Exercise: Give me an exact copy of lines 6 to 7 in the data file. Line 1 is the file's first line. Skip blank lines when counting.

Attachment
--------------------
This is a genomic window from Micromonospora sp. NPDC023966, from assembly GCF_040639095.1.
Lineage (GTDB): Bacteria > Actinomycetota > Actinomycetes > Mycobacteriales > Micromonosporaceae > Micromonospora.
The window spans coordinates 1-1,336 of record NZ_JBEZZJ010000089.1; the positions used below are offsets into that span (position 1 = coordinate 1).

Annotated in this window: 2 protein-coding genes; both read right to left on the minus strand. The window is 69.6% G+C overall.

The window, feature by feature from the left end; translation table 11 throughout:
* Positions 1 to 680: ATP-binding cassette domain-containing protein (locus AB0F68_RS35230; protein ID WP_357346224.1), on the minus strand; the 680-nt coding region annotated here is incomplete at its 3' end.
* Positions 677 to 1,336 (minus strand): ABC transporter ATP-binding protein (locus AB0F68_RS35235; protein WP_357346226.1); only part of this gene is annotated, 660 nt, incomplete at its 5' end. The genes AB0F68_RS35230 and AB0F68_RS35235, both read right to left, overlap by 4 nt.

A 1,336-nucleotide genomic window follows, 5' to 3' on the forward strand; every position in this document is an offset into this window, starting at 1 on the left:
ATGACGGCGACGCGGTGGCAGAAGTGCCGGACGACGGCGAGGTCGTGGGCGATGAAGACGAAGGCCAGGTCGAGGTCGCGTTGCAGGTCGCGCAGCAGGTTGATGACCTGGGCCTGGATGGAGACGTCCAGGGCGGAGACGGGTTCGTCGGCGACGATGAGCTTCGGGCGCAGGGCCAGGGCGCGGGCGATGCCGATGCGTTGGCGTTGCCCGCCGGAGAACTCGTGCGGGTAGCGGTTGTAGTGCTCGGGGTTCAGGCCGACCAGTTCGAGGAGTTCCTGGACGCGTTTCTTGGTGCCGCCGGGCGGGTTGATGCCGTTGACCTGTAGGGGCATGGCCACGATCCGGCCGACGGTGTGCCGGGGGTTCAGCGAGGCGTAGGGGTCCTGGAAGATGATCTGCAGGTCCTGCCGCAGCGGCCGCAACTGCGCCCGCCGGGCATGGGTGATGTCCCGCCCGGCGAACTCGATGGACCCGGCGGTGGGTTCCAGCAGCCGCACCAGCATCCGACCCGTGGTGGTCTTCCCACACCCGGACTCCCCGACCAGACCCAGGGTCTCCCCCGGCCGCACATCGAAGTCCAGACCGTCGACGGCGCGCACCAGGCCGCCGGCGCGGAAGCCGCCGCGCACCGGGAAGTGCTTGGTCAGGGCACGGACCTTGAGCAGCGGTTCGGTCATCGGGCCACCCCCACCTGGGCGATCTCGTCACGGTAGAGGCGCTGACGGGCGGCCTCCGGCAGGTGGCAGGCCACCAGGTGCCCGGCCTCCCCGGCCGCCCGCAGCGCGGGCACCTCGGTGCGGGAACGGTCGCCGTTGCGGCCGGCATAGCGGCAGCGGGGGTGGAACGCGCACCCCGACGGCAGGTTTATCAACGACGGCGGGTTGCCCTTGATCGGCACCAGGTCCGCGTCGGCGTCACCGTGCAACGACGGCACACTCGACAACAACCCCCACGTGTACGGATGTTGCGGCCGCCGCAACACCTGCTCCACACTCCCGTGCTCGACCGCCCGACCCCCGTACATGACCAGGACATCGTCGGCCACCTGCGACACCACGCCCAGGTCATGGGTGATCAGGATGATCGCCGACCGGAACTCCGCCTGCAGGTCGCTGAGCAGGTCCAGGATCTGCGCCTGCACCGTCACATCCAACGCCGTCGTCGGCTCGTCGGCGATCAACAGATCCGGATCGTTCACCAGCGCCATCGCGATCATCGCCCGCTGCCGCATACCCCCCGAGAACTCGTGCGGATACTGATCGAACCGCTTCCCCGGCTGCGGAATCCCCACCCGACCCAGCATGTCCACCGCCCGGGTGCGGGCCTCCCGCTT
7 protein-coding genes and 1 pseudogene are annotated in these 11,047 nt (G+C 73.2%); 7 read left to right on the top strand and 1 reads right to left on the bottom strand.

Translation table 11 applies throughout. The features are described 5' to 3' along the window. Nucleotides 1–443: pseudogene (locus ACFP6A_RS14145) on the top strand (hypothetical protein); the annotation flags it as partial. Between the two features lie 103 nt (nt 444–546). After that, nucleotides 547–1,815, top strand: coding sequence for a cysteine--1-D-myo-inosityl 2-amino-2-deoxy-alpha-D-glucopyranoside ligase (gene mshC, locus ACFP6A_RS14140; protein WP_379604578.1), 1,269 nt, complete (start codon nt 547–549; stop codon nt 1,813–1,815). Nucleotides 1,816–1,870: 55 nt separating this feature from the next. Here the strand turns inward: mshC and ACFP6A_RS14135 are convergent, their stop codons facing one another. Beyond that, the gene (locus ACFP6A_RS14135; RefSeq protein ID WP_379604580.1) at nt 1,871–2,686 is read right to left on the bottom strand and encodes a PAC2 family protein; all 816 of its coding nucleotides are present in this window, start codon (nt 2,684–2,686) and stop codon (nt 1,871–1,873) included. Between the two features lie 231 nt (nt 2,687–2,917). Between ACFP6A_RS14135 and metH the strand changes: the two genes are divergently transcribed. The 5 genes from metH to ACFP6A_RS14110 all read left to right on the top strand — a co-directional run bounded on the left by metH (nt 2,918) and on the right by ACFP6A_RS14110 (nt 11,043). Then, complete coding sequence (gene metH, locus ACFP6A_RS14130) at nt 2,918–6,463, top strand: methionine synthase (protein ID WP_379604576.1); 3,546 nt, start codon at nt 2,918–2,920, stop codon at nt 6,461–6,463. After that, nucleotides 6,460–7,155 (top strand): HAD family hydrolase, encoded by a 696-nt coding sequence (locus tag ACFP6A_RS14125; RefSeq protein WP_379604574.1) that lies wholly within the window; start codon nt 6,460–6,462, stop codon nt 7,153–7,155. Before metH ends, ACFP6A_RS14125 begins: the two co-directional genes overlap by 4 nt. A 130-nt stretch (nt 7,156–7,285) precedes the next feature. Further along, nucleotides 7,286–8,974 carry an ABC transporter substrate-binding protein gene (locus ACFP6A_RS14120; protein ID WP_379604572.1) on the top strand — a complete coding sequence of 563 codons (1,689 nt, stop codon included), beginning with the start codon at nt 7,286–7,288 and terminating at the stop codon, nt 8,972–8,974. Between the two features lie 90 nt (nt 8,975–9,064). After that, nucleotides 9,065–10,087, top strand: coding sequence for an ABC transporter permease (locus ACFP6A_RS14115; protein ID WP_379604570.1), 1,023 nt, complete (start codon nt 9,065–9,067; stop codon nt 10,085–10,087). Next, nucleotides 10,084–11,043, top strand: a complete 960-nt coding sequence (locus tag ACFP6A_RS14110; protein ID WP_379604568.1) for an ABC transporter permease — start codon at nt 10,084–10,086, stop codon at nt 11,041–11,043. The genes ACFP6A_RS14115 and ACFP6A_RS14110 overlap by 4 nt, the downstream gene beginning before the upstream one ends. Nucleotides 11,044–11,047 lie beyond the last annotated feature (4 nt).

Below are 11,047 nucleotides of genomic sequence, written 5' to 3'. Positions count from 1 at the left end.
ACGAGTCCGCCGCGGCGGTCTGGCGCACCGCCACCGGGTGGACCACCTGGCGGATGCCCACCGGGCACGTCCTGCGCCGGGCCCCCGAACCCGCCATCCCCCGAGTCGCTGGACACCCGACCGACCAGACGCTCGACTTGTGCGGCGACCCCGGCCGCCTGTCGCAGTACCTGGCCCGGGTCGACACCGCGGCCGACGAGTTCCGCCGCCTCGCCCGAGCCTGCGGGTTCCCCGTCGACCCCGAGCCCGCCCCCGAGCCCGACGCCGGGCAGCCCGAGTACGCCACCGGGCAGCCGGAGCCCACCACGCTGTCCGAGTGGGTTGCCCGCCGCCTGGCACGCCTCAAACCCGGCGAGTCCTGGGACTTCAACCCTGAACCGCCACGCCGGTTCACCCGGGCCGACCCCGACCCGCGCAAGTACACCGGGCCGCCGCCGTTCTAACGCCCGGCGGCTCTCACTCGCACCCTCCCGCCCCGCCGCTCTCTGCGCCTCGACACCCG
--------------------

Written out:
* Positions 1 to 680: ATP-binding cassette domain-containing protein (locus AB0F68_RS35230; protein ID WP_357346224.1), on the minus strand; the 680-nt coding region annotated here is incomplete at its 3' end.
* Positions 677 to 1,336 (minus strand): ABC transporter ATP-binding protein (locus AB0F68_RS35235; protein WP_357346226.1); only part of this gene is annotated, 660 nt, incomplete at its 5' end. The genes AB0F68_RS35230 and AB0F68_RS35235, both read right to left, overlap by 4 nt.